Baltimore Alternative Art Fair
Charles Street Garage
1714 Charles Street, Baltimore, MD
What’s on view: Over 15 artist-run and alternative spaces come together for a free art fair in a parking garage. Just like most art fairs, there’s booths, but held in the middle of the Artscape festival, which attracts over 350,000 visitors per year, there’s not so many collectors as there are baby strollers and dads from the suburbs getting sunburned. Also unlike most high-end art fairs, there were kids playing with art, art that could be driven around the festival on bicycles, and plenty of affordable prints and zines for sale.
Baltimore’s only contemporary art fair takes place in a parking garage. And for a city with an art scene run on nothing more than the sheer willingness of its art school grads to get things done, and cheaply, that shouldn’t come as a surprise.
There are plenty of artists and artist-run spaces in this city, but not much in the way of blue-chip galleries; putting on a cut-and-dry money-making venture such as an art fair might not make much sense. But when that fair takes place in a parking garage on a shoestring budget, those concerns start to diminish.
Nick Peelor and Margo Malter of Open Space—who also happen to help organize the PMF, the city’s annual prints and multiples fair—were responsible for the Alternative Art Fair this year. They pitched the idea to a friend who works with BOPA (Baltimore Office and Promotion of the Arts), got walls donated from MICA, and that’s that. Exhibitors had to pay $80 for a booth—unheard of for any other art fair—so recouping expenses seemed minimal.
Most “dealers”—I hesitate to even call them that, they’re mostly just artists making sales—had been more successful with what seemed like dirt-cheap art. Current Space had sold several editions of a $20 print by artist Justin Lucas. That print, of Big Boyz Bail Bonds pens, a local business that everyone we spoke with seemed to have grown up with, must’ve appealed to a local crowd. Other dealers with more expensive work seemed less successful. One noted that she had seen one collector had dropped by.
Was the art any good? It was alright. Think NADA’s spray-painted, squiggly abstract paintings, but fewer of them; mostly you’d see fluffy, DIY objects on the walls, more zines, and photography.
I don’t know if we’ll see a second edition of Baltimore’s Alternative Art Fair, but I hope so. There was so much unrefined energy—Little Berlin put on a performance of “trash yoga” where performers writhed around on cardboard boxes in a makeshift subway-station booth. And coming from New York, where almost every painting seems pre-branded, pre-packaged for sale on the market, a little bit of the unrefined goes a long way. For a moment, I thought I’d been transported back to art school in Chicago, when art actually seemed exciting.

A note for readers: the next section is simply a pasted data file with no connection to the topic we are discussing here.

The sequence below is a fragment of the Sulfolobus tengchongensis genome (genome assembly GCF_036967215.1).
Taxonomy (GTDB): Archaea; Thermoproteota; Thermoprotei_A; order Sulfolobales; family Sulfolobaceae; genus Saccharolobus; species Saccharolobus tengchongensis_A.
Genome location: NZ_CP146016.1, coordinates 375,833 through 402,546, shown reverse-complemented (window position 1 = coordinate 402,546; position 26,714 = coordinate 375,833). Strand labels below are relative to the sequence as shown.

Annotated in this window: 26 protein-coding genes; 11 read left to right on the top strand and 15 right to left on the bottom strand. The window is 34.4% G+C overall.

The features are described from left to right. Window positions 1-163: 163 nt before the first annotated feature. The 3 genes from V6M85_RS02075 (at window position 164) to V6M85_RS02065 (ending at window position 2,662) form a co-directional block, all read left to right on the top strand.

It’s too bad that people outside of Baltimore weren’t getting to see all this. They certainly weren’t at the fair this weekend.
If the fair wants to grow an audience and dialogue beyond its Artscape borders, I wonder if it should take a look at what happened with Los Angeles, Glasgow, and even Berlin. Lane Relyea talks about some of those changes that contributed to L.A.’s art boom in the 1990s in his recent book, Your Everyday Art World:
The secret to Los Angeles’s emergence as a center in the 1990s was that it succeeded at functioning less like a self-contained hierarchy and more like a hub or platform—it didn’t root itself more deeply in a local identity and economy but grew more porous and horizontally interpenetrated, more easily exchanging its art, artists, and art money with other places.
That might be a pretty dry assessment of an exciting moment, but yes, the idea here is to keep your local-ness, whatever that may be, just spread your network. And though the Baltimore Art Fair did do some of that by inviting peers running similar spaces across the country, I imagine there’s still more to be done.